Medications or biologic agents that target T-cells, white blood cells involved in the body’s immune system, appear to offer significant benefit to patients suffering from psoriatic arthritis (PsA), a type of arthritis that affects up to 48 percent of patients with the skin disease psoriasis, according to a new review article in the Journal of the American Academy of Orthopaedic Surgeons (JAAOS). About 7.5 million Americans – roughly 2.2 percent of the population – have psoriasis, an autoimmune disease that causes red, flaky skin.
“Although these new immunosuppressive agents are expensive, they are the only agents that have demonstrated a decrease in radiologic progression of peripheral arthritis, and can be used to manage associated types of inflammation, as well as skin and nail disease,” said lead study author Michael S. Day, MD, MPhil, a resident orthopaedic surgeon with the Department of Orthopaedic Surgery at NYU Hospital for Joint Diseases.
PsA can range in intensity from mild, involving only a few joints, to severe, where more joints are affected and pain may be significant. In about 15 percent of patients with PsA, skin lesions appear before arthritic symptoms; however, patients with more severe psoriasis are not necessarily at greater risk for developing PsA, Dr. Day said.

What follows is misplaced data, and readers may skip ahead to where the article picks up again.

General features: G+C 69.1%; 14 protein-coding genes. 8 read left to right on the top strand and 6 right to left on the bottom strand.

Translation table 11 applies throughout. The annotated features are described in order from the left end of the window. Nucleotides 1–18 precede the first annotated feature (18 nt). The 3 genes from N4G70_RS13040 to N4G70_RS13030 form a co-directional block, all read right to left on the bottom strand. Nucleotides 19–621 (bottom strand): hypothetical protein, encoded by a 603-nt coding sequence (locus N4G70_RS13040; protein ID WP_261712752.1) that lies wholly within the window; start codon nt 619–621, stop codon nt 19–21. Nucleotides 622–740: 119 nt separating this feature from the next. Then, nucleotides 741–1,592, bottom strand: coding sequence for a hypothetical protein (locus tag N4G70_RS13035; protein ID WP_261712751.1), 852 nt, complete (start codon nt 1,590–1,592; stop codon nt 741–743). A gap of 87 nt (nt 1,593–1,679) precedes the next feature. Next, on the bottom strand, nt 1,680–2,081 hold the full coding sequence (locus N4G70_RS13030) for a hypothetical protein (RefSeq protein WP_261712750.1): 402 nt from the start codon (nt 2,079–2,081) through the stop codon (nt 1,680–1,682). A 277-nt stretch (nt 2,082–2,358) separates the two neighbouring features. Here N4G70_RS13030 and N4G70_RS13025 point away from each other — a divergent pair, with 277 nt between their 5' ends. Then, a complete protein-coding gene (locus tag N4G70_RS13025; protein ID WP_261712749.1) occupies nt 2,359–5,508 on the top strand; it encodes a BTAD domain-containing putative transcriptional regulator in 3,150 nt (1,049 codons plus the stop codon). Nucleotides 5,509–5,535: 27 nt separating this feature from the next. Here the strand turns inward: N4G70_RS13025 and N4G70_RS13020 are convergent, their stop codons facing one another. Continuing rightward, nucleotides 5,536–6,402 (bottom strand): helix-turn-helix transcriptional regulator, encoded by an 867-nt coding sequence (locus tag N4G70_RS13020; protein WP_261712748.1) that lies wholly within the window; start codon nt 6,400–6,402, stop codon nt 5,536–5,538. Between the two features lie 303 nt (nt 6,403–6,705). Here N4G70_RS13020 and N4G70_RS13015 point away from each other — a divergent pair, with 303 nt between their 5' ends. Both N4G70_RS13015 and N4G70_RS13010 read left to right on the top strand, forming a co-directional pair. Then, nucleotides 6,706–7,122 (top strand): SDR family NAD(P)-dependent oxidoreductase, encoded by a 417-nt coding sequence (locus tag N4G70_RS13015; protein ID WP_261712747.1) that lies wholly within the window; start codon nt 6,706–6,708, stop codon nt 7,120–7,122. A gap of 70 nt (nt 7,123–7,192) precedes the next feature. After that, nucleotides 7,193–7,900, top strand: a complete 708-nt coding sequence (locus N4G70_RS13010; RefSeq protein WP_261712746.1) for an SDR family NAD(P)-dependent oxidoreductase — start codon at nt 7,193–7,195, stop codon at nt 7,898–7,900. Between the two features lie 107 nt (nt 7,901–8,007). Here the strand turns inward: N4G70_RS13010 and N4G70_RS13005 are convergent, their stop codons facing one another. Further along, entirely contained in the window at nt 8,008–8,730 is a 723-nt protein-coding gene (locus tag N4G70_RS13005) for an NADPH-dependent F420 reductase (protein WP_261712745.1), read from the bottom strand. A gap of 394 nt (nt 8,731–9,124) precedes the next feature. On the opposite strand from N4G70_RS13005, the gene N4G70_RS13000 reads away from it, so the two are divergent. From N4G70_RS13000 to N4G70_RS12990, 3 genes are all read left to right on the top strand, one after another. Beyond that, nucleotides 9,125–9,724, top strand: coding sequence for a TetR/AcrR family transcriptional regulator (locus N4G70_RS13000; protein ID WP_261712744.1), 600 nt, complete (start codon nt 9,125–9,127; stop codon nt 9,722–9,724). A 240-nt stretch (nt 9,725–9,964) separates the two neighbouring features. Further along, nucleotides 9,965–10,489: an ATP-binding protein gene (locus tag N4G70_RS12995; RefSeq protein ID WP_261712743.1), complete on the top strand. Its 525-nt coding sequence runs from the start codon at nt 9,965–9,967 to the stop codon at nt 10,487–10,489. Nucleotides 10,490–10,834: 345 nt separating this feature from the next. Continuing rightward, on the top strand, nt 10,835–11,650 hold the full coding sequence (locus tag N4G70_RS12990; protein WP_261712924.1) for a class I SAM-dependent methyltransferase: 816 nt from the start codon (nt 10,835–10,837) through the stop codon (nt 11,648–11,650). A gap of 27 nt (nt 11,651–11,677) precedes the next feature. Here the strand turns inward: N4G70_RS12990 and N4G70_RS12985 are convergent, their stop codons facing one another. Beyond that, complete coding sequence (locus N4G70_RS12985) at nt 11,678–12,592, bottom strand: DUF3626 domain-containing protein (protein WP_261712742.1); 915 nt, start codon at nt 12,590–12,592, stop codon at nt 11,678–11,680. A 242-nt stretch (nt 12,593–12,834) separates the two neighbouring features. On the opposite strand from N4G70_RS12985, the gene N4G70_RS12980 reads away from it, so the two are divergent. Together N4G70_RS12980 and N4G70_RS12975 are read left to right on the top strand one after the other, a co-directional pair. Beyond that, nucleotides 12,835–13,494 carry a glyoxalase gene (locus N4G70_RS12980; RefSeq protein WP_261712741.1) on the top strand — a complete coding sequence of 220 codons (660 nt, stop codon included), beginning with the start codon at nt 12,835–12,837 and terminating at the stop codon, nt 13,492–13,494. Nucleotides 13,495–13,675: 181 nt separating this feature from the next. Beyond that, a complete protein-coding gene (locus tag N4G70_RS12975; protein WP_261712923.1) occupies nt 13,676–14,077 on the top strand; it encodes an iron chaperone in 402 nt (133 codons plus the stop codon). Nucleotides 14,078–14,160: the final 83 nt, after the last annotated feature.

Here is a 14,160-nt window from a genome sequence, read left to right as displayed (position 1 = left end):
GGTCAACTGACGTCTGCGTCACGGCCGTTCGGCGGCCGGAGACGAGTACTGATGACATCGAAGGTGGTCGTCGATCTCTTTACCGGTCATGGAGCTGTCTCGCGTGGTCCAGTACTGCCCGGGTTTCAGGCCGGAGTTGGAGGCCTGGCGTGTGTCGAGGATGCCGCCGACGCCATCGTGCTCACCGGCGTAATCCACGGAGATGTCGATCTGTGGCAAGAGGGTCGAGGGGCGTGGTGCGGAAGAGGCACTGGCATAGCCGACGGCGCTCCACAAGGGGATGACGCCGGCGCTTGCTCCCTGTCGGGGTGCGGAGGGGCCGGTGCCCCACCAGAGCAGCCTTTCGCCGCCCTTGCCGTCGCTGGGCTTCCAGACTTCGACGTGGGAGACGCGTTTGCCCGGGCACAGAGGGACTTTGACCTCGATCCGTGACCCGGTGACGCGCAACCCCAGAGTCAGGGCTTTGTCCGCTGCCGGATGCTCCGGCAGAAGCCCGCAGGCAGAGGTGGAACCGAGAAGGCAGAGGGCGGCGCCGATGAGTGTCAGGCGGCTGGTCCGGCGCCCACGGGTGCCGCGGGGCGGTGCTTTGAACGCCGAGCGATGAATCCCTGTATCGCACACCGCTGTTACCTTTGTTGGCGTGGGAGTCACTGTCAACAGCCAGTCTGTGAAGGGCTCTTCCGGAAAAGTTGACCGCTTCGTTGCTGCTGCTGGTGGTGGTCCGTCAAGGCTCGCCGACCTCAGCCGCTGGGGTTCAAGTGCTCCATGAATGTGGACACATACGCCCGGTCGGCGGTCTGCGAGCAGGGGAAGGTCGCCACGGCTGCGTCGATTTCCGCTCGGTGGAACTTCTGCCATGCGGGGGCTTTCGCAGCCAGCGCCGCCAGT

“When patients in dermatology clinics are screened for evidence of inflammatory arthritis, many have evidence of joint inflammation that they did not report, suggesting that many of these patients are undiagnosed and untreated,” said study co-author, Dr. Susan M. Goodman, an assisting attending rheumatologist and internist at Hospital for Special Surgery.
Currently, initial treatments for PsA include nonsteroidal anti-inflammatory drugs (NSAIDs) that reduce inflammation, pain and fever. In the near future, drugs aimed at providing more targeted therapy will allow more PsA patients to avoid progressing to end-stage arthritis and joint destruction, she added.
Similarities between PsA and rheumatoid arthritis (RA) have spurred PsA researchers to consider early, aggressive treatment, an approach that has proved to be successful in RA patients.
Surgery may also be considered for patients who have joint deformities as a result of PsA, but so far there have been few large-scale, high-quality clinical trials, Dr. Day said. “The disease typically follows a moderate course, but up to 48 percent of cases develop into destructive arthritis in which the inflammatory process leads to bone erosion and loss of joint architecture,” he said.
“Initially, it was believed that PsA had a more benign course than does RA, but this belief has been disproven,” said Dr. Goodman.
Orthopaedic surgeons play a key role on the PsA treatment team. Dr. Day added that collaboration with dermatologists, rheumatologists, internists and family physicians is essential to the successful surgical treatment of PsA.
“PsA is a systemic inflammatory disease with multi-organ system effects,” said Dr. Day. “As such it should be treated with a multi-disciplinary approach.”
“Those who do progress to joint destruction may benefit from surgery, and may provide researchers with insights and further data regarding outcomes as well as the risks of surgery in this population,” Dr. Goodman said.